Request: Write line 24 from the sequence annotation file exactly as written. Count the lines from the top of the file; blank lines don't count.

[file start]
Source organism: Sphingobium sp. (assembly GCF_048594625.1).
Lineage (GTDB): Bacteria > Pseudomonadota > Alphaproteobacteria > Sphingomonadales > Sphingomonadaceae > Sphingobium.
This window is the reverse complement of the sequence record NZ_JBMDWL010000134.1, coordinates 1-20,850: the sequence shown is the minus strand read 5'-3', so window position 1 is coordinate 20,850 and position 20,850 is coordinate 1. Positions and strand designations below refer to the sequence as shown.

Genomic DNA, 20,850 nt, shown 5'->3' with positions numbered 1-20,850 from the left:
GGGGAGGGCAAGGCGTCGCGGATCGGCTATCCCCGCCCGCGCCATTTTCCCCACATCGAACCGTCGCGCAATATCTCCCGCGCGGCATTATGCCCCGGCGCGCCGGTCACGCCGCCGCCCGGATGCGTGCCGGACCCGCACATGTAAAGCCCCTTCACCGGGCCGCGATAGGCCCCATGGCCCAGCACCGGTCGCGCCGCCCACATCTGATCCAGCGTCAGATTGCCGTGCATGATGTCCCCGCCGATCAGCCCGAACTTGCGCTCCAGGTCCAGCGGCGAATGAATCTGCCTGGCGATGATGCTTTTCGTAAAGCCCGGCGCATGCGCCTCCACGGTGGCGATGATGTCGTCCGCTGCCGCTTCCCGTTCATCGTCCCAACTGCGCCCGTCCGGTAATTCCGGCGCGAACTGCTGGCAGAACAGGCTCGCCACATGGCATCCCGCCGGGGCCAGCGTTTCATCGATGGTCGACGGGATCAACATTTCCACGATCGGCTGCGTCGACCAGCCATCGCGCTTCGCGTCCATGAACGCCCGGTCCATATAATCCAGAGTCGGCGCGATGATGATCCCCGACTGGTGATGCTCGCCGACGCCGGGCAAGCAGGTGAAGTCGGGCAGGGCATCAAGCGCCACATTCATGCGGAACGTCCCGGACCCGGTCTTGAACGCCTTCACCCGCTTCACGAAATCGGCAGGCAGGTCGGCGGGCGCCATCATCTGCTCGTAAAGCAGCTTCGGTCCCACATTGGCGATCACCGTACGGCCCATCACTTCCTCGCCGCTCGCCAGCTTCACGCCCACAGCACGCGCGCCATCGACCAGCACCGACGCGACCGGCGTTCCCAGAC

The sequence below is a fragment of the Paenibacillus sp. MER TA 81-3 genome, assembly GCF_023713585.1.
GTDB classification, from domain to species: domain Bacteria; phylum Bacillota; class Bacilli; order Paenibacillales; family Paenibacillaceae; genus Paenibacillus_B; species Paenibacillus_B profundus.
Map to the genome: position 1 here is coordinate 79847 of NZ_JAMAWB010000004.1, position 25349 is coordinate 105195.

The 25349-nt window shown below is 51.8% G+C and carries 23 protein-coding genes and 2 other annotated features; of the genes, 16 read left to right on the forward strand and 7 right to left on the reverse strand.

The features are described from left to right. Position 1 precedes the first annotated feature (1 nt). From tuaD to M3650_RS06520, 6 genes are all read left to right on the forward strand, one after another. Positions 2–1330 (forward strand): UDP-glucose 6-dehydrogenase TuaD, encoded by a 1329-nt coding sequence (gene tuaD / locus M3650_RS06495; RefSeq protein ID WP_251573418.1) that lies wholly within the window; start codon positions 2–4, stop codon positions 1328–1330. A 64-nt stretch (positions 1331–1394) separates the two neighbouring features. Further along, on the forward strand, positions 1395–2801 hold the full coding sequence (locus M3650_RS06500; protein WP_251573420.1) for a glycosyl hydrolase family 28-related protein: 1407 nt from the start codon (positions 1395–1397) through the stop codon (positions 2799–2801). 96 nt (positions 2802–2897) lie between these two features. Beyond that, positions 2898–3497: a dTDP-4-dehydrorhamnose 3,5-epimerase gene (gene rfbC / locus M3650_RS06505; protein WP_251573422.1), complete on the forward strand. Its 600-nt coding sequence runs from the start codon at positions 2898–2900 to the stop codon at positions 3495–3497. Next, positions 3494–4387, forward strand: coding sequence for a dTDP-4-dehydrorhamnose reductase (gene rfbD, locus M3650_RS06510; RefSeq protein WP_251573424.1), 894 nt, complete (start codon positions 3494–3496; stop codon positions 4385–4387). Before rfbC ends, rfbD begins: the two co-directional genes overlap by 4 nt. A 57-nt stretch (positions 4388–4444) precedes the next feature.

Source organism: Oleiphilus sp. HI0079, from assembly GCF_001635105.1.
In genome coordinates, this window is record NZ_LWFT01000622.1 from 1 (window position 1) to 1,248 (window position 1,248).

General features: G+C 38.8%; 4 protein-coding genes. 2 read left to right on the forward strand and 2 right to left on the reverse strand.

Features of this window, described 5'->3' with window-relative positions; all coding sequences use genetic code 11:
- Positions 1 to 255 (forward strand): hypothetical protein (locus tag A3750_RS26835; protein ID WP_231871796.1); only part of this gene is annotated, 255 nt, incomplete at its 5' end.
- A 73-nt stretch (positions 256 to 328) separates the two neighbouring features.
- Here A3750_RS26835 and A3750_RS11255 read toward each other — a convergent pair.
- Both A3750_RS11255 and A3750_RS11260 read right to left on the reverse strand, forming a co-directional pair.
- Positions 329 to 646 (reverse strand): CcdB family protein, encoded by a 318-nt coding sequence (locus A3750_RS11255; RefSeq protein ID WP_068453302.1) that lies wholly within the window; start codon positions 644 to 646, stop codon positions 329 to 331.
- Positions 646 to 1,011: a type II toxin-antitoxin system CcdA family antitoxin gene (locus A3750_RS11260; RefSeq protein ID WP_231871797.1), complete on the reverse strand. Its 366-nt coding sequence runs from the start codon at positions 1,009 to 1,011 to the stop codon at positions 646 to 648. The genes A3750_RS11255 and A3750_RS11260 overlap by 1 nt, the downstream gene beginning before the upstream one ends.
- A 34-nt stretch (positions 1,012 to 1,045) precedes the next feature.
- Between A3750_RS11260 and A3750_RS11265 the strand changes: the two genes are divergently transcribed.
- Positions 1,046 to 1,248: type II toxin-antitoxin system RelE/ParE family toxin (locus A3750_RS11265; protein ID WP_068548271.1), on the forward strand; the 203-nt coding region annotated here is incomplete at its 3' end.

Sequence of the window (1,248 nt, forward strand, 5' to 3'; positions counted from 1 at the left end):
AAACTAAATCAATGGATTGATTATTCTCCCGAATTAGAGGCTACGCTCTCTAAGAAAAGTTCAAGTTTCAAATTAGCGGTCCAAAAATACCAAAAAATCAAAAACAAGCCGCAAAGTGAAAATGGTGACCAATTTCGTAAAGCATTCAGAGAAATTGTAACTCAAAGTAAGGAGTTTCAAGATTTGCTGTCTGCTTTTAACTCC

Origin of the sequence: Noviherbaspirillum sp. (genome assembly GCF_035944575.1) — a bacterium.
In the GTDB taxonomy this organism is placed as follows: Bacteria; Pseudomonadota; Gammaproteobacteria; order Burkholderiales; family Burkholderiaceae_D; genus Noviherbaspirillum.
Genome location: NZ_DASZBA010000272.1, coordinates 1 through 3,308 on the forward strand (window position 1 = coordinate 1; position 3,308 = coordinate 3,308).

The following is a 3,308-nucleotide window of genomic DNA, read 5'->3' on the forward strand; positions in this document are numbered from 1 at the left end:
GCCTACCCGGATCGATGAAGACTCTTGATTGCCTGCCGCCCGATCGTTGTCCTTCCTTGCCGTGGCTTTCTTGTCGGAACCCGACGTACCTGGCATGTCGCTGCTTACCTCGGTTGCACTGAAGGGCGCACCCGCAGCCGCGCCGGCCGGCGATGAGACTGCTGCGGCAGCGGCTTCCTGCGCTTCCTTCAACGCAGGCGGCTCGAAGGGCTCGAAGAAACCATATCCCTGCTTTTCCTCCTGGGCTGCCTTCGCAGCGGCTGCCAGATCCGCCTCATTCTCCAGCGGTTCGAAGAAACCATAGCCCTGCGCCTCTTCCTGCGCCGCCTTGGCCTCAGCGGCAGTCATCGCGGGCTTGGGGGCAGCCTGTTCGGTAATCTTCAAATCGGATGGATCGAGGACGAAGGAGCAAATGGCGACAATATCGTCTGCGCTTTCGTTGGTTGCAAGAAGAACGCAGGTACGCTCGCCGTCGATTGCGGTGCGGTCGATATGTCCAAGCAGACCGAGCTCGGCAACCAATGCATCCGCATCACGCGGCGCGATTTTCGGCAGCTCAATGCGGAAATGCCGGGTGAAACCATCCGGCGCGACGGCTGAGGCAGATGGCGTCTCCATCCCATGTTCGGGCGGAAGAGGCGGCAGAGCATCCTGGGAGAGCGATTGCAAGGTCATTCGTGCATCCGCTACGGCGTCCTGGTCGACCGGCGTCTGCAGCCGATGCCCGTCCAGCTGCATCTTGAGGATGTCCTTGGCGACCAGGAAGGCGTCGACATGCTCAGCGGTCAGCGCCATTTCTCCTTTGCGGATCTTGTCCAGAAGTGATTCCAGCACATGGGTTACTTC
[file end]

Sequence of the window (1,248 nt, forward strand, 5' to 3'; positions counted from 1 at the left end):